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After living in the city for 12 years, Chris Dalrymple moved his family to the Rosedale subdivision outside the Brenham city limits. Now, 8 years later, Dalrymple may once again become a city resident even though his home hasn't moved an inch.
"That's like a guest coming in uninvited and making demands on your pocket book," said Dalrymple.
Brenham city council members are considering annexing a handful of outlying properties in Washington County. Public Works Director, Doug Baker said the acquisition would be for monetary and land control reasons. But, some residents feel there's no benefit to them and that the city just wants their tax dollars. Baker's response is that it's a fair move.
"Some of those people that have those conveniences, those freedoms also have city water and city sewer. You can't have your cake and eat it too," said Baker.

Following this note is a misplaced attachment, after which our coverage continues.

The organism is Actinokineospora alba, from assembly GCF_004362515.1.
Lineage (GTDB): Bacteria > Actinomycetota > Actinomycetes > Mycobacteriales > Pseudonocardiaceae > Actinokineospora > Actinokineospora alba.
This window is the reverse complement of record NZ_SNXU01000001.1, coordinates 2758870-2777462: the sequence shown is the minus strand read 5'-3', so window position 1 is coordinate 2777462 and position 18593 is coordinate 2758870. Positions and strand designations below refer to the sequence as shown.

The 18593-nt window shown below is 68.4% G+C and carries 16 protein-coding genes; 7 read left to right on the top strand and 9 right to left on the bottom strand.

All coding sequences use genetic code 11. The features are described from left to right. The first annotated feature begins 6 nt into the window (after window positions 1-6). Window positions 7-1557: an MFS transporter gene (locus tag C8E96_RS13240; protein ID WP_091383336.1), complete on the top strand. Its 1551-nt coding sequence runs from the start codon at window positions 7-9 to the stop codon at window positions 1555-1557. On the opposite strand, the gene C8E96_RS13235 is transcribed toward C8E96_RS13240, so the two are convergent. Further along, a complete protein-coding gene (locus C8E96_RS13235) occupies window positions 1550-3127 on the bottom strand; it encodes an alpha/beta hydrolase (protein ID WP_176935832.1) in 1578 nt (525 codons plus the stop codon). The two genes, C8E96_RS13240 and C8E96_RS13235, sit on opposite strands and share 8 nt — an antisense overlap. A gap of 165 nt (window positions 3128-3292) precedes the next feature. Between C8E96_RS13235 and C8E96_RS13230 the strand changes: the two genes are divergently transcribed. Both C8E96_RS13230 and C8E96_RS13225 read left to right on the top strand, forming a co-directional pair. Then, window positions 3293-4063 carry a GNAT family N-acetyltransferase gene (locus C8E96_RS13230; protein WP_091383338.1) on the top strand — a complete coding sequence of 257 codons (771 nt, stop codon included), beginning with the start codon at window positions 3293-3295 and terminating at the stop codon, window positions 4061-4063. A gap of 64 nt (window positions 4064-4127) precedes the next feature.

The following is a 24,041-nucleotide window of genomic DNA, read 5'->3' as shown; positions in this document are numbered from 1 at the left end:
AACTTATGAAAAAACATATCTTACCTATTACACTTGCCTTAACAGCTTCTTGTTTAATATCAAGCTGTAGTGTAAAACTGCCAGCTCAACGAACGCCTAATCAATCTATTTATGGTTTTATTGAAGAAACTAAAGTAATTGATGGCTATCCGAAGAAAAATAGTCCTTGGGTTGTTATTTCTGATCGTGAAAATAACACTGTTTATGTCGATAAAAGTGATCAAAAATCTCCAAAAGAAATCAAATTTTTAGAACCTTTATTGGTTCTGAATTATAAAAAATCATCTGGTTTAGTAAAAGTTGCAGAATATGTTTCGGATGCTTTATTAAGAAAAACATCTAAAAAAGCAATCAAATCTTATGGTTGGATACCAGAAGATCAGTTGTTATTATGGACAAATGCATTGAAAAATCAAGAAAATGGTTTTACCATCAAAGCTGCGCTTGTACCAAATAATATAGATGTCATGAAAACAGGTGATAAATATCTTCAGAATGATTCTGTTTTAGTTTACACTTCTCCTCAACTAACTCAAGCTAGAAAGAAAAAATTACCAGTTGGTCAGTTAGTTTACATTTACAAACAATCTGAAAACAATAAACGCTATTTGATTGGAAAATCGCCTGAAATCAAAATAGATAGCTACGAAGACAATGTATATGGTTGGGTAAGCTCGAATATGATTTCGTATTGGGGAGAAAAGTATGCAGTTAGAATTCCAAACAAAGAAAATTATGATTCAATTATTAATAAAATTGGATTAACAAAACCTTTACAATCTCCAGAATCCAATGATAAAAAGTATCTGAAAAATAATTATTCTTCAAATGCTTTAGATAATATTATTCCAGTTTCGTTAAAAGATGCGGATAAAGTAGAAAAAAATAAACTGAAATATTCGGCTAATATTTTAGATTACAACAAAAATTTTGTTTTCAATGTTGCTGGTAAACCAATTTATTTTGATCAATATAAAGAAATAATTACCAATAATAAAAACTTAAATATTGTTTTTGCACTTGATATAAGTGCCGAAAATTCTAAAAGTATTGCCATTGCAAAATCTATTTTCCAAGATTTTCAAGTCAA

"The fairness issue doesn't fly because if we were to annex everything in order to make it fair we'd have to annex all the way to the city of Houston," added Dalrymple.
Residents said when it rains, water will run down into the backyards of the Rosedale subdivision. Some said that if they have to pay city taxes they might as well see some improvements.
The city put in a detention pond, but some residents want to see more done, including curb and gutter construction. Baker said nothing will be done if annexed because the subdivision is already up to standards.
"Governments i.e. Cities need to be able to annex property when they think it's in the best interest of the city overall," said Baker.
Dalrymple understands that cities have growth, but believes it's all about timing, and now's not the time to annex.
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